Thoughts on Wolfenstein II: The New Colossus
I was thouroughly entertained by Machine Games previous Wolfenstein: The New Order and was pretty psyched when this one came out. It took me a while to get to it because of a backlog with no end in sight, but I finally managed to pick it up and play it. Always a small sense of pride when it’s been developed in Sweden and that I know people who has been involved.
I’ve always found it hard to distinguish shooters between each other. There are very seldom a memorable unique gameplay experience to be had, other than that it “felt” good when you played it. Instead, games with gun-centric gameplay tends to lean heavily on cinematic experiences to give them that extra edge. For me, it feels a bit backwards somehow that the most important part of a shooter often boils down to the story and plot.
In that regard, The New Colossus does a bunch of really neat things. It’s a great mix of highs and lows, serious topics and not so serious topics. The characters are overall great and there is a vast diversity among the cast. The story and the individual character arcs take some really unexpected turns and I often found myself rushing through the gameplay areas just to get to the next story beat.
The gameplay is what you would expect, no more, no less. It’s a decent first person shooter with some stealth and some minor puzzle solving. There are some secrets, but I never found them rewarding enough to search for. I felt like I played on a pretty good difficulty level, died quite a few times, but had no problems overall. Can’t say that I needed to change my strategy much, played pretty much the same way through the entire game, alternating between two different weapons.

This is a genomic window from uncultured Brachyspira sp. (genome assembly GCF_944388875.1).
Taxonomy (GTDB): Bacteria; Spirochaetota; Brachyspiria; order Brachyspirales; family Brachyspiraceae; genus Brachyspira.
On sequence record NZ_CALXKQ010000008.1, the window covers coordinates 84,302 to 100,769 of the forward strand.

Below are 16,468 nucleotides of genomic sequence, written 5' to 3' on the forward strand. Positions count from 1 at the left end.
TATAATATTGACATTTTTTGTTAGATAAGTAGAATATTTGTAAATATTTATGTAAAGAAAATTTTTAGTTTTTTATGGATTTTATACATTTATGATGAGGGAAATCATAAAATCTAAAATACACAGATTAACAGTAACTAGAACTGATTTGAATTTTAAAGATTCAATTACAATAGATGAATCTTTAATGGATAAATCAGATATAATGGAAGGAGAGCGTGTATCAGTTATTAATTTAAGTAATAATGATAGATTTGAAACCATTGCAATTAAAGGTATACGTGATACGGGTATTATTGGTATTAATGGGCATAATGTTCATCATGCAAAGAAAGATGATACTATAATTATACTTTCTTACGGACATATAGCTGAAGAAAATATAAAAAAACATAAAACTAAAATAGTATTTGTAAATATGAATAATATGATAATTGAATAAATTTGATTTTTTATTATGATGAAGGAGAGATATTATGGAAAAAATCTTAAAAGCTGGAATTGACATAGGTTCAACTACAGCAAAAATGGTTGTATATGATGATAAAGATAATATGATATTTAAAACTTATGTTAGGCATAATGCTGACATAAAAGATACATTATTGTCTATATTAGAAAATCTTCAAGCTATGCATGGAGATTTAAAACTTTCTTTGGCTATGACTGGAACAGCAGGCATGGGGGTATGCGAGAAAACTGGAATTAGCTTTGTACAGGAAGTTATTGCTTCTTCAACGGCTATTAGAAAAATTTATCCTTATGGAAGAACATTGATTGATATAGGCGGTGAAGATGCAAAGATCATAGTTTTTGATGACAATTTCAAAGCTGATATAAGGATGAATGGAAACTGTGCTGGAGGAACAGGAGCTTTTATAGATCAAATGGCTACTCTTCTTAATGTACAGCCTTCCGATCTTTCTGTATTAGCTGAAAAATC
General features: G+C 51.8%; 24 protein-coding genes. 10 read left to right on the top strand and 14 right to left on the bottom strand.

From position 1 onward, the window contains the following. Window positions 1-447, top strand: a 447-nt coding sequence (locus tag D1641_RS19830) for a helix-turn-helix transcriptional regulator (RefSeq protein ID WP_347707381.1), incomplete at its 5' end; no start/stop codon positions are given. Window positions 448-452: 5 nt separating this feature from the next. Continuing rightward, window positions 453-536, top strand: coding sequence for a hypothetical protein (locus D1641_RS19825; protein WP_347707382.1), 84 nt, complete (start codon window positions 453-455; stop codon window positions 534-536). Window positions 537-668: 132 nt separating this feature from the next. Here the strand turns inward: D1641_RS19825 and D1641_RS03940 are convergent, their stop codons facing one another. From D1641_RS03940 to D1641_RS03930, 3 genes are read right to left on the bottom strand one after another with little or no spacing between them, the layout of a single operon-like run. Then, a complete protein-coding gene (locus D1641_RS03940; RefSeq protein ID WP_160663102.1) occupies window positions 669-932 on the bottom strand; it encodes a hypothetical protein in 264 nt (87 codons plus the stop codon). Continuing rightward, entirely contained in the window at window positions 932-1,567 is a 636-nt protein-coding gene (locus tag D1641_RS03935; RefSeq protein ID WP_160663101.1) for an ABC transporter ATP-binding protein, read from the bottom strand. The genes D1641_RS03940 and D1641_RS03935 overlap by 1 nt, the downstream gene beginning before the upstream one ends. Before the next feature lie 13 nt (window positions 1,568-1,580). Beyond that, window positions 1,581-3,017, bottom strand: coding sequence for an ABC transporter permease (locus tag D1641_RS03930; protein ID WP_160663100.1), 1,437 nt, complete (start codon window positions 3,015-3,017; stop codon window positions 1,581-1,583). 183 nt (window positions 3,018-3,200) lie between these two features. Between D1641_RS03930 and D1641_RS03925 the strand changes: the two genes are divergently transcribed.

There are some achievement based power level progression which I in theory is pretty neat. I like when games try to base experience systems on what the player does, rather then to generalise it. More times than not though, it’s not very engaging to interact with. Even though there were achivements like “kill people with headshots” or “kill people by burning” them, I only spent maybe the first hour or so actually caring about that. I felt like it managed itself without me needing to do much. I also didn’t feel like it affected my gameplay much, except maybe for the crouch speed you got awarded for stealth kills.
One type of “secret items” that I though was really neat was the Star Cards. The Star Cards were, as I understood them, pictures of people from the development team with their real names or a nickname printed on them. I even recognized some people! I really like when games try and show off the developers more.
Overall, this game was a great experience because of the cinematic bits. It was really worth to play through and it hade quite a few memorable scenes and characters. The game really went all the way with all the themes it presented and was raw and honest about them.
I also have come to really appreciate games that focus solely on a single player experience and not at all on multiplayer. There are too many games out there that focus only on multiplayer so it’s almost impossible to compete anyway.